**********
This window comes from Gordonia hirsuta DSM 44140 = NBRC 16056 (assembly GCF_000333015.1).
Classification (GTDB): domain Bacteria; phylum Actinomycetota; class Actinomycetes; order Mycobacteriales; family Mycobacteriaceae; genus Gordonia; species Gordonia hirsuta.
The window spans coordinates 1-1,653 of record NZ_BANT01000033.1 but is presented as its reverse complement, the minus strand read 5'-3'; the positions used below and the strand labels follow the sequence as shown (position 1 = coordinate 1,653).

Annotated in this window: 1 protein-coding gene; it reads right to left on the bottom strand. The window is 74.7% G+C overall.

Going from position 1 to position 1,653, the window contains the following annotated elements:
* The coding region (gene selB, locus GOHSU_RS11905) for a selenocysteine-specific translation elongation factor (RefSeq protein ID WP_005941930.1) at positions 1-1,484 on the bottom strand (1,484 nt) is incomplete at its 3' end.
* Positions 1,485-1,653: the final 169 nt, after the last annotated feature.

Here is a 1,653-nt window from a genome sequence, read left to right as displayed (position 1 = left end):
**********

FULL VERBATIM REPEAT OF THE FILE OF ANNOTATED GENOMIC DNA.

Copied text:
This window comes from Gordonia hirsuta DSM 44140 = NBRC 16056 (assembly GCF_000333015.1).
Classification (GTDB): domain Bacteria; phylum Actinomycetota; class Actinomycetes; order Mycobacteriales; family Mycobacteriaceae; genus Gordonia; species Gordonia hirsuta.
The window spans coordinates 1-1,653 of record NZ_BANT01000033.1 but is presented as its reverse complement, the minus strand read 5'-3'; the positions used below and the strand labels follow the sequence as shown (position 1 = coordinate 1,653).

Annotated in this window: 1 protein-coding gene; it reads right to left on the bottom strand. The window is 74.7% G+C overall.

Going from position 1 to position 1,653, the window contains the following annotated elements:
* The coding region (gene selB, locus GOHSU_RS11905) for a selenocysteine-specific translation elongation factor (RefSeq protein ID WP_005941930.1) at positions 1-1,484 on the bottom strand (1,484 nt) is incomplete at its 3' end.
* Positions 1,485-1,653: the final 169 nt, after the last annotated feature.

Here is a 1,653-nt window from a genome sequence, read left to right as displayed (position 1 = left end):